This post is about how to calculate the storage needs for the configured Veeam Backup Jobs. When you edit or create a new backup job in Veeam Backup and Replication. You can use the Check Space button to verify if there is enough space to write the backup to disk:

But is it possible to get this values via Powershell. The answer is yes. Before you can calculate these values you need to know the formula which Veeam uses to calculate the storage needs. This is the formula:

Backup size = C * (F*Data + R*D*Data)

Replica size = Data + C*R*D*DataData = sum of processed VMs size (actually used, not provisioned)

C = average compression/dedupe ratio (depends on too many factors, compression and dedupe can be very high, but we use 50% – worst case)

F = number of full backups in retention policy (1, unless backup mode with periodic fulls is used)

R = number of rollbacks (or increments) according to retention policy (14 by default)

D = average amount of VM disk changes between cycles in percent (we use 10% right now, but will change it to 5% in v5 based on feedback… reportedly for most VMs it is just 1-2%, but active Exchange and SQL can be up to 10-20% due to transaction logs activity – so 5% seems to be good average)

This formula comes from the Veeam Communities: http://www.veeam.com/forums. There is a lot of good information there. So make sure to visit it once in a while .

So now we know the formula, the next step will be to find the data to fill the parameters to calculate the disk space requirements. It’s time to start a script editor to write some Powershell code. First we start to make sure the Veeam Powershell snapin is loaded:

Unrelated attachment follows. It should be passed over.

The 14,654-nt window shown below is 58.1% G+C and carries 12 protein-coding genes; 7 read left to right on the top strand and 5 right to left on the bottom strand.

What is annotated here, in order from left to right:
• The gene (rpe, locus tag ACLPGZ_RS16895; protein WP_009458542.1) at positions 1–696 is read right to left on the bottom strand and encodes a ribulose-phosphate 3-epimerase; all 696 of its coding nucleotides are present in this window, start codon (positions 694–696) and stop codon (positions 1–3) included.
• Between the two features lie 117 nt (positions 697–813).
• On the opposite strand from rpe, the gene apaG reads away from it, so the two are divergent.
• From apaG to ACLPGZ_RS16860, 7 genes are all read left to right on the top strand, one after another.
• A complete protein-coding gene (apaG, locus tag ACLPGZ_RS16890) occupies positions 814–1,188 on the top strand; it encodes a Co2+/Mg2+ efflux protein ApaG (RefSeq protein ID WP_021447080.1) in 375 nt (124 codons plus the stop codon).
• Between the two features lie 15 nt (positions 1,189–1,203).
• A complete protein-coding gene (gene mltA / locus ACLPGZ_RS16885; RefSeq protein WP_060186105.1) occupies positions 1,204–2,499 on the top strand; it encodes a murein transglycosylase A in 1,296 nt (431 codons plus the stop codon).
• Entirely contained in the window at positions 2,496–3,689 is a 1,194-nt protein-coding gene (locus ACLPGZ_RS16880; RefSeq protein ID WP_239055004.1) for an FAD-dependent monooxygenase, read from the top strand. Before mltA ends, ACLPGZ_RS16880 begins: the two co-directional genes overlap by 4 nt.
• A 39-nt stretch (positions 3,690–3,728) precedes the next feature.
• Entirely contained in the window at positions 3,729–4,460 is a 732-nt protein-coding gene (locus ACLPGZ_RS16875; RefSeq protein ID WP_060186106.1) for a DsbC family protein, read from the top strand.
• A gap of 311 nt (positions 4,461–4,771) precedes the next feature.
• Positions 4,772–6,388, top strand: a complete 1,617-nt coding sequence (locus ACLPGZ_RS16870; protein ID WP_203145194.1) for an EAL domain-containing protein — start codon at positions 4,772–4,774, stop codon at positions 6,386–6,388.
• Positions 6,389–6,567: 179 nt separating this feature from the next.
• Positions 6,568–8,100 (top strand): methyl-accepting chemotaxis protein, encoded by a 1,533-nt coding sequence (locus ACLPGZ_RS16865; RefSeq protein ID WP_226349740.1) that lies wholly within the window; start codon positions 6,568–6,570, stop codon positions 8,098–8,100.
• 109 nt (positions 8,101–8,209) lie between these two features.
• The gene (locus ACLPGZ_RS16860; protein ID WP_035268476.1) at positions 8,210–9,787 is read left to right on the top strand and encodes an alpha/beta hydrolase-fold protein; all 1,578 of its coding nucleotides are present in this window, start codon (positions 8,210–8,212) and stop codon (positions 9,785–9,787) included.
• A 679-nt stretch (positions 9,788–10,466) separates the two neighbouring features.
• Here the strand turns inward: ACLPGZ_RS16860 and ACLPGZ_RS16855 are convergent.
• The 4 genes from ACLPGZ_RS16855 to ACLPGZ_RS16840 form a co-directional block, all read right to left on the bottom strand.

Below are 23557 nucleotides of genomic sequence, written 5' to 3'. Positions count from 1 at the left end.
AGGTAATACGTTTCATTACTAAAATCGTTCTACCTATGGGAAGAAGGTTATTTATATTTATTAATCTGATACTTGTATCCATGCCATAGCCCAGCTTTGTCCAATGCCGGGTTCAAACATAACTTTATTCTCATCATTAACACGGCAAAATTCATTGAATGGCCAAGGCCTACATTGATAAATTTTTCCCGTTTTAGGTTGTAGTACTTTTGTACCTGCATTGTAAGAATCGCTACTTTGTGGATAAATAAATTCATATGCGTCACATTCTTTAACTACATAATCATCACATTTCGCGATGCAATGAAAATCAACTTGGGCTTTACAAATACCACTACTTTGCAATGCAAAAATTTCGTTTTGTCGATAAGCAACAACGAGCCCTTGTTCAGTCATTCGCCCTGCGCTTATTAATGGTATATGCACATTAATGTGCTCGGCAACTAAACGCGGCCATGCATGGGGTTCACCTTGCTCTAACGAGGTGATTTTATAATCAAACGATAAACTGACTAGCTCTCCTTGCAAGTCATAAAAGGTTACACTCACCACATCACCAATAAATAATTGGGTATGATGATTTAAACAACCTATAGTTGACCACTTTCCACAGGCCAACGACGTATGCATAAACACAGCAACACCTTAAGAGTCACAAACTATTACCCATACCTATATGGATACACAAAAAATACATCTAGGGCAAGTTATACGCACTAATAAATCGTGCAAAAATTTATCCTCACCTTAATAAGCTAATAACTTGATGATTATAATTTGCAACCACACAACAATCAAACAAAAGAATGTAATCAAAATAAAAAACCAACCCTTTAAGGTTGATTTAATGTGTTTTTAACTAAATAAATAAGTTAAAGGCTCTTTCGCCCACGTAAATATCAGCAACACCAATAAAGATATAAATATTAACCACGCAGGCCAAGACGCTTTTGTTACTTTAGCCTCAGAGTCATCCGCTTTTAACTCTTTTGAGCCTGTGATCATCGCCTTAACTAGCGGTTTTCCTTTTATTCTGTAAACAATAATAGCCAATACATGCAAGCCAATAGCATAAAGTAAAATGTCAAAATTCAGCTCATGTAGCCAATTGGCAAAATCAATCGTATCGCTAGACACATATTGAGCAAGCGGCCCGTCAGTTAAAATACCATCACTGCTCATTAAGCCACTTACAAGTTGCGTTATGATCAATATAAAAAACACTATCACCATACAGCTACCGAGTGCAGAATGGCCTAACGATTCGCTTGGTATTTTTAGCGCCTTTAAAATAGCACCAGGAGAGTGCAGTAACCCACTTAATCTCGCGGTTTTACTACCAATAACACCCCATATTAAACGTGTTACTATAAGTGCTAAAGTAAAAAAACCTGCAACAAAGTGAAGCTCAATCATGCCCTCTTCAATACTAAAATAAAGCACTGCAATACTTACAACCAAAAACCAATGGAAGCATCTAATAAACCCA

if((Get-PSSnapin -Name VeeamPSSnapIn -ErrorAction SilentlyContinue) -eq $null){ Add-PSSnapin "VeeamPSSnapIn" }

The following variables are necessary to calculate the disk space needed to save the job to disk. First we need to the local disk info so we can return the freespace of the partition where the job will be written to. The avgcr variable is equal to **C **in the formula. The numFull variable, well you can guess where that stands for. This variable equals the **F** in the formula. The retaincycles variable equals the **R **in the formula. The last variable,

avgdiskchanges equals the **D **in the formula.

$diskinfo = Get-WmiObject Win32_logicaldisk $options = $vbrjob.GetOptions() $avgcr = "50" $numFull = $options.FullBackupFrequency $retaincycles = $options.RetainCycles $avgdiskchanges = "5"

The script that will do the magic:

if((Get-PSSnapin -Name VeeamPSSnapIn -ErrorAction SilentlyContinue) -eq $null){ Add-PSSnapin "VeeamPSSnapIn" } $DestinationStorage = @() foreach($vbrjob in (Get-VBRJob | Sort Name)){ $Details = "" | Select JobName, Driveletter, TotalVMs, TotalCapacityinGB, FreespaceinGB, SourceDatainGB, EstimatedFullBackupSizeinGB, EstimatedRequiredSpaceinGB, StorageNeededinGB $diskinfo = Get-WmiObject Win32_logicaldisk $options = $vbrjob.GetOptions() $avgcr = "50" $numFull = $options.FullBackupFrequency $retaincycles = $options.RetainCycles $avgdiskchanges = "5" $driveLetter = $vbrJob.Info.TargetDir.Split("\")[0] $partition = $diskinfo | Where {$_.DeviceID -eq $driveLetter} $TotalCapacity = [math]::round($partition.Size / 1GB, 2) $FreeSpace = [math]::round($partition.FreeSpace / 1GB, 2) $JobSize = [math]::round($vbrjob.Info.IncludedSize / 1GB, 2) #TotalSize in Veeam Console $FullBackupSize = $jobSize / 2 $JobMath = "{0:P0}" -f $avgcr / 100 * ($numFull * $JobSize + $retaincycles * ("{0:P0}" -f $avgdiskchanges / 100 * $JobSize)) $JobMath2 = [math]::round($JobMath, 2) $Details.JobName = $vbrjob.Name $Details.Driveletter = $driveLetter $Details.TotalVMs = ($vbrJob.GetObjectsInJob()).Count $Details.TotalCapacityinGB = $TotalCapacity $Details.FreespaceinGB = $FreeSpace $Details.SourceDatainGB = $JobSize $Details.EstimatedFullBackupSizeinGB = $FullBackupSize $Details.EstimatedRequiredSpaceinGB = $JobMath2 + $JobSize $Details.StorageNeededinGB = ($JobMath2 + $JobSize) - $FreeSpace $DestinationStorage += $Details } $DestinationStorage

And it’s output:

I hope you like this script and if you have any questions please leave a comment.

Pingback: Einführung in die Veeam Powershell | @AndyandtheVMs